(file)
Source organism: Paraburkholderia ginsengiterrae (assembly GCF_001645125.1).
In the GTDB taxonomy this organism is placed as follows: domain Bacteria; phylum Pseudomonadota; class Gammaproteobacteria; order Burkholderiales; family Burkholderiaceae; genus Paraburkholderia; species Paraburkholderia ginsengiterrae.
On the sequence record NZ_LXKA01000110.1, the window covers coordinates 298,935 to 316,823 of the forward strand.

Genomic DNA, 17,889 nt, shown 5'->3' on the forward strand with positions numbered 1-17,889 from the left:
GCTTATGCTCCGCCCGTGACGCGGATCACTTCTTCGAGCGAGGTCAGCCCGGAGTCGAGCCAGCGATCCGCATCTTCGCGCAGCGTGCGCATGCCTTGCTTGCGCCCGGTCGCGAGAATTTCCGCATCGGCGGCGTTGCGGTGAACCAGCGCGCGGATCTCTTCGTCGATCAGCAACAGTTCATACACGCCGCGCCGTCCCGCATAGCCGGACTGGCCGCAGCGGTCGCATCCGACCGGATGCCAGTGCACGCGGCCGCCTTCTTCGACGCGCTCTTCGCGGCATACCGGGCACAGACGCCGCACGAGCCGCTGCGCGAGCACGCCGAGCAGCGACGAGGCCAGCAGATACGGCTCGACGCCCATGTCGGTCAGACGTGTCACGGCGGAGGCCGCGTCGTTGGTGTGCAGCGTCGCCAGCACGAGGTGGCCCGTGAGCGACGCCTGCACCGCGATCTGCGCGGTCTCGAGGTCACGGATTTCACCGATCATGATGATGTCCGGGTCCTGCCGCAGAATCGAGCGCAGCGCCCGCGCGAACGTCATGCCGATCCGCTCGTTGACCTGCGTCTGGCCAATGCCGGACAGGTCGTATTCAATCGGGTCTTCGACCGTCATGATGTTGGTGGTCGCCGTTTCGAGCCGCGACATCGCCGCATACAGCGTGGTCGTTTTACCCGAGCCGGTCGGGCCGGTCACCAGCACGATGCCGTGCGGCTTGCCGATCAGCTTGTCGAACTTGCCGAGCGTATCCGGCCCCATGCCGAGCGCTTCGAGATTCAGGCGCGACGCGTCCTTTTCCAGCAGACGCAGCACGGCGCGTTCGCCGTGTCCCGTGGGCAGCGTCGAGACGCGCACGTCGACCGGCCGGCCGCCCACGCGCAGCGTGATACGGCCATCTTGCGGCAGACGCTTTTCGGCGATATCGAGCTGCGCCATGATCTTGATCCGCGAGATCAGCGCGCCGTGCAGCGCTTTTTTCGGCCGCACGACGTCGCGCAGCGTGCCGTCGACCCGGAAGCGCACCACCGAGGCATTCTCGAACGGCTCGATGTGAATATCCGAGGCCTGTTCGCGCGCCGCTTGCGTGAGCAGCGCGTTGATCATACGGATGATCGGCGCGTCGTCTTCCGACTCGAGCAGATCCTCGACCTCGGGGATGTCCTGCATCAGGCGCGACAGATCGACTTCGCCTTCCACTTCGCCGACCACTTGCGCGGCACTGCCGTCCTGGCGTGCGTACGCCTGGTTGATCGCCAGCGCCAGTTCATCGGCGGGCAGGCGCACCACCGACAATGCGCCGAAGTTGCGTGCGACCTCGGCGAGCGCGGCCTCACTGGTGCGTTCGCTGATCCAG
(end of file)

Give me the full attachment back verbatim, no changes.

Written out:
Source organism: Paraburkholderia ginsengiterrae (assembly GCF_001645125.1).
In the GTDB taxonomy this organism is placed as follows: domain Bacteria; phylum Pseudomonadota; class Gammaproteobacteria; order Burkholderiales; family Burkholderiaceae; genus Paraburkholderia; species Paraburkholderia ginsengiterrae.
On the sequence record NZ_LXKA01000110.1, the window covers coordinates 298,935 to 316,823 of the forward strand.

Genomic DNA, 17,889 nt, shown 5'->3' on the forward strand with positions numbered 1-17,889 from the left:
GCTTATGCTCCGCCCGTGACGCGGATCACTTCTTCGAGCGAGGTCAGCCCGGAGTCGAGCCAGCGATCCGCATCTTCGCGCAGCGTGCGCATGCCTTGCTTGCGCCCGGTCGCGAGAATTTCCGCATCGGCGGCGTTGCGGTGAACCAGCGCGCGGATCTCTTCGTCGATCAGCAACAGTTCATACACGCCGCGCCGTCCCGCATAGCCGGACTGGCCGCAGCGGTCGCATCCGACCGGATGCCAGTGCACGCGGCCGCCTTCTTCGACGCGCTCTTCGCGGCATACCGGGCACAGACGCCGCACGAGCCGCTGCGCGAGCACGCCGAGCAGCGACGAGGCCAGCAGATACGGCTCGACGCCCATGTCGGTCAGACGTGTCACGGCGGAGGCCGCGTCGTTGGTGTGCAGCGTCGCCAGCACGAGGTGGCCCGTGAGCGACGCCTGCACCGCGATCTGCGCGGTCTCGAGGTCACGGATTTCACCGATCATGATGATGTCCGGGTCCTGCCGCAGAATCGAGCGCAGCGCCCGCGCGAACGTCATGCCGATCCGCTCGTTGACCTGCGTCTGGCCAATGCCGGACAGGTCGTATTCAATCGGGTCTTCGACCGTCATGATGTTGGTGGTCGCCGTTTCGAGCCGCGACATCGCCGCATACAGCGTGGTCGTTTTACCCGAGCCGGTCGGGCCGGTCACCAGCACGATGCCGTGCGGCTTGCCGATCAGCTTGTCGAACTTGCCGAGCGTATCCGGCCCCATGCCGAGCGCTTCGAGATTCAGGCGCGACGCGTCCTTTTCCAGCAGACGCAGCACGGCGCGTTCGCCGTGTCCCGTGGGCAGCGTCGAGACGCGCACGTCGACCGGCCGGCCGCCCACGCGCAGCGTGATACGGCCATCTTGCGGCAGACGCTTTTCGGCGATATCGAGCTGCGCCATGATCTTGATCCGCGAGATCAGCGCGCCGTGCAGCGCTTTTTTCGGCCGCACGACGTCGCGCAGCGTGCCGTCGACCCGGAAGCGCACCACCGAGGCATTCTCGAACGGCTCGATGTGAATATCCGAGGCCTGTTCGCGCGCCGCTTGCGTGAGCAGCGCGTTGATCATACGGATGATCGGCGCGTCGTCTTCCGACTCGAGCAGATCCTCGACCTCGGGGATGTCCTGCATCAGGCGCGACAGATCGACTTCGCCTTCCACTTCGCCGACCACTTGCGCGGCACTGCCGTCCTGGCGTGCGTACGCCTGGTTGATCGCCAGCGCCAGTTCATCGGCGGGCAGGCGCACCACCGACAATGCGCCGAAGTTGCGTGCGACCTCGGCGAGCGCGGCCTCACTGGTGCGTTCGCTGATCCAG